EXAMPLE XII An experiment to show that the killing mechanism does not depend on eluted iodine was conducted. The eluent from columns in which water is disinfected by the method of this invention contains less than 200 p.p.b. of iodine as 1 as proven by the cadmium iodidelinear starch reagent test. When one p.p.m; of bacterial protoplasm (10 E. coli per ml.) is suspended in this water, previously passed through a column containing the resin-triiodide disinfectant, the E. coli are not all killed over 1000 (10 per ml. remain viable. Yet when a suspension of 7.4 X 10 E. coli is passed through a column, 100% kill is obtained. The 7.4 X 10 bacteria represent 74 p.p.m. of bacteria protoplasm. The only way to supply the amount iodine necessary to get 100% kill and explain the phenomenon is on a demand basis. Merely dissolving iodine to the extent of 200 p.p.b. will not destroy 1 p.p.m. (10 bacteria) of live E. coli.
A further experiment to demonstrate that the strong base resin-triiodide disinfectant of this invention operates on a demand basis and without eluting bactericidal concentrations of iodine or triiodide ion into solution was conducted as follows:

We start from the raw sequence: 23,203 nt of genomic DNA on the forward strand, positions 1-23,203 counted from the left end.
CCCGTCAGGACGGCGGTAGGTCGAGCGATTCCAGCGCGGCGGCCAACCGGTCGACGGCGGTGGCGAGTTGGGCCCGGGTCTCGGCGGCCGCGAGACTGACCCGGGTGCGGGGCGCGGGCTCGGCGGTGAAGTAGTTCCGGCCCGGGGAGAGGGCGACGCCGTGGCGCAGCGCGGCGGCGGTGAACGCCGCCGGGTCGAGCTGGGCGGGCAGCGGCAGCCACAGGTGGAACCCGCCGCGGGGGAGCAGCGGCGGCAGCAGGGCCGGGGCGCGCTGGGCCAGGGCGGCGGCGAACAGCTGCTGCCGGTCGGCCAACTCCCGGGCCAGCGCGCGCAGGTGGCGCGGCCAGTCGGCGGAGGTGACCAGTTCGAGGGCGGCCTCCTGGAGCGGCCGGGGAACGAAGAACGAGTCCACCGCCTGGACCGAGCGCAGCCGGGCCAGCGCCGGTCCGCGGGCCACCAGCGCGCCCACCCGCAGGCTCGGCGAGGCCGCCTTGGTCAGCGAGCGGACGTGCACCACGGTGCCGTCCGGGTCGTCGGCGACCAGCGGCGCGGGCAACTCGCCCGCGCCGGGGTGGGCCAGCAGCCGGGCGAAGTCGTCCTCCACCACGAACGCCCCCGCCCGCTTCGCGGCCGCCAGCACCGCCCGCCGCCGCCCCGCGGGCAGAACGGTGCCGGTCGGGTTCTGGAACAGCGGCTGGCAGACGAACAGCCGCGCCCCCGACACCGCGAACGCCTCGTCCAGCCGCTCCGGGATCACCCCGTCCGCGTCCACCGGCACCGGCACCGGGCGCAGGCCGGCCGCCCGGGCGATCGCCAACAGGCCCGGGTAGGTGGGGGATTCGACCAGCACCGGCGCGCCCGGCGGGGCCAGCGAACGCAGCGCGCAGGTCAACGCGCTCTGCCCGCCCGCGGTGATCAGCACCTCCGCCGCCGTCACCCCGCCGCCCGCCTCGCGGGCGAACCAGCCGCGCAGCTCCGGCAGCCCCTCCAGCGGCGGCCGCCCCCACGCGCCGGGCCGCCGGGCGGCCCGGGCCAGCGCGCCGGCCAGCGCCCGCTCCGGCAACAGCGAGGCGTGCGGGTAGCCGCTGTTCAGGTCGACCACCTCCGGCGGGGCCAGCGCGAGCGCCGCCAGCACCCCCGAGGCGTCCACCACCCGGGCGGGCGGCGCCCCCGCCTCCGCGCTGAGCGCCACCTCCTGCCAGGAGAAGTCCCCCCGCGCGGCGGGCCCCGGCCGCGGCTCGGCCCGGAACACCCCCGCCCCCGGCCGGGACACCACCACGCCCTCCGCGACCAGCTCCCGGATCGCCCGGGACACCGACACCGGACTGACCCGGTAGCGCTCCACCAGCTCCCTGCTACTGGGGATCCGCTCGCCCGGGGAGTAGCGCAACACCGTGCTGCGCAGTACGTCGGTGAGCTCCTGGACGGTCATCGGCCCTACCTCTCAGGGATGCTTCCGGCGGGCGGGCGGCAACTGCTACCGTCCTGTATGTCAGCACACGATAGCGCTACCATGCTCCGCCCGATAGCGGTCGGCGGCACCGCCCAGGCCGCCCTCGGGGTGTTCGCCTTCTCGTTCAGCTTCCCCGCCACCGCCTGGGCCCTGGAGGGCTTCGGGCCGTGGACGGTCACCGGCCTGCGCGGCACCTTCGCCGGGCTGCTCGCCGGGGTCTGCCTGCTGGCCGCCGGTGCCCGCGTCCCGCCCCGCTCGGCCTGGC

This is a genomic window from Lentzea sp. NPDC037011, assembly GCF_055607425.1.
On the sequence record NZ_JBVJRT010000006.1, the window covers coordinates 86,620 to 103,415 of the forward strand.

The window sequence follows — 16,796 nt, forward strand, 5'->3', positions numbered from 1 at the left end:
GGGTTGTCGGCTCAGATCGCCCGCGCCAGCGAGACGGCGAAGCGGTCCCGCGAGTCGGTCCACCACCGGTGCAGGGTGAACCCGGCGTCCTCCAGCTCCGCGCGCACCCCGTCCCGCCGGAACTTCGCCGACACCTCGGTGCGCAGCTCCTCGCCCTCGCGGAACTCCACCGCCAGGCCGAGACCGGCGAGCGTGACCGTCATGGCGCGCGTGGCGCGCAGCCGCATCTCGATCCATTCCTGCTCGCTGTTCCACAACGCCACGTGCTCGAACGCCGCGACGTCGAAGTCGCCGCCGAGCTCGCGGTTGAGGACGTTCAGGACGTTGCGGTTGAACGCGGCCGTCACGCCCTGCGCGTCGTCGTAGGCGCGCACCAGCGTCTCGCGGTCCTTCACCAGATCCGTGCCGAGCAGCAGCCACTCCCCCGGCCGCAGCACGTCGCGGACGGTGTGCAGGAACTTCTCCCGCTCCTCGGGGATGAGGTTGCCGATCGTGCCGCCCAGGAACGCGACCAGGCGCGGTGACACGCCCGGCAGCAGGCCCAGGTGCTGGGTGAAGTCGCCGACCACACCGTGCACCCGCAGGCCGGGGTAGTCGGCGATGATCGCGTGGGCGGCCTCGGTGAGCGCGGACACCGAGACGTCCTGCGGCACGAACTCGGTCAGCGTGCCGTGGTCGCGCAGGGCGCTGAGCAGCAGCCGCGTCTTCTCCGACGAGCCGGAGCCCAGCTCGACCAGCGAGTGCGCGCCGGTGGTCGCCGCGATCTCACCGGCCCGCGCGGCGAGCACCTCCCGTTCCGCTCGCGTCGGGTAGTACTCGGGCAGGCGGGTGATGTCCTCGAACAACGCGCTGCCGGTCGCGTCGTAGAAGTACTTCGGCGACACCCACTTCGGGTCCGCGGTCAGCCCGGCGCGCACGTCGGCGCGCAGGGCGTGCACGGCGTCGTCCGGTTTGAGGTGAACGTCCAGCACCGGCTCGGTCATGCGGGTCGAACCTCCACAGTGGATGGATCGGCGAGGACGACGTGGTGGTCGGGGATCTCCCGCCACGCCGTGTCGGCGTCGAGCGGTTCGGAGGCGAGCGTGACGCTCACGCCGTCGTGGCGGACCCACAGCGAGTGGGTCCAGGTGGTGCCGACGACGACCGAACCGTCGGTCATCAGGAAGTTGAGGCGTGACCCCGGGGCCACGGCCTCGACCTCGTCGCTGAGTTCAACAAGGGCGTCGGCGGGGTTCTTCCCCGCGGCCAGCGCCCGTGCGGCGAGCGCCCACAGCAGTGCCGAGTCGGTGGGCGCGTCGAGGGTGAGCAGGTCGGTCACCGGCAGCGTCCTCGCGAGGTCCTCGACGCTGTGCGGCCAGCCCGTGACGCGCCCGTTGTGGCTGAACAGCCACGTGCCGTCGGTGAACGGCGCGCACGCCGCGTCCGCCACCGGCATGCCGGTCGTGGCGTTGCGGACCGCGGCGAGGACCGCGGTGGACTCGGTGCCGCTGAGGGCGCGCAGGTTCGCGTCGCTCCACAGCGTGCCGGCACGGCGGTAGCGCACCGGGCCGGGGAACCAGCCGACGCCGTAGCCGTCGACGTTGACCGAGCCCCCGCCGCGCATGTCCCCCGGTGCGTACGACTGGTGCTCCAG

Four columns were prepared and tested for disinfecting ability. Two of the columns were 100% saturated and the other two were 97% saturated on a triiodide ion-quaternary ammonium site basis. Escherichia coli,
1.8 X 10 per ml., were suspended in distilled water and passed through the columns. The E. coli were reduced to zero viable counts. Next, iodine solutions containing at least 0.2 parts per million (200 p.p.b.) as measured by the cadmium iodide-linear starch reagent were prepared. When these solutions were passed through each of the four columns, collected, and immediately tested for iodine or other oxidizing iodine species, none was detectable. This showed that the disinfectant removes iodine when it is present in concentrations above the minimum detection level, and indicates that the disinfectant works on a demand basis. Lethal concentrations of iodine in the vicinity of the disinfectant resin beads are available upon demand for killing bacteria, but concentrations of iodine in the water in contact with the disinfectant is maintained below detectable levels.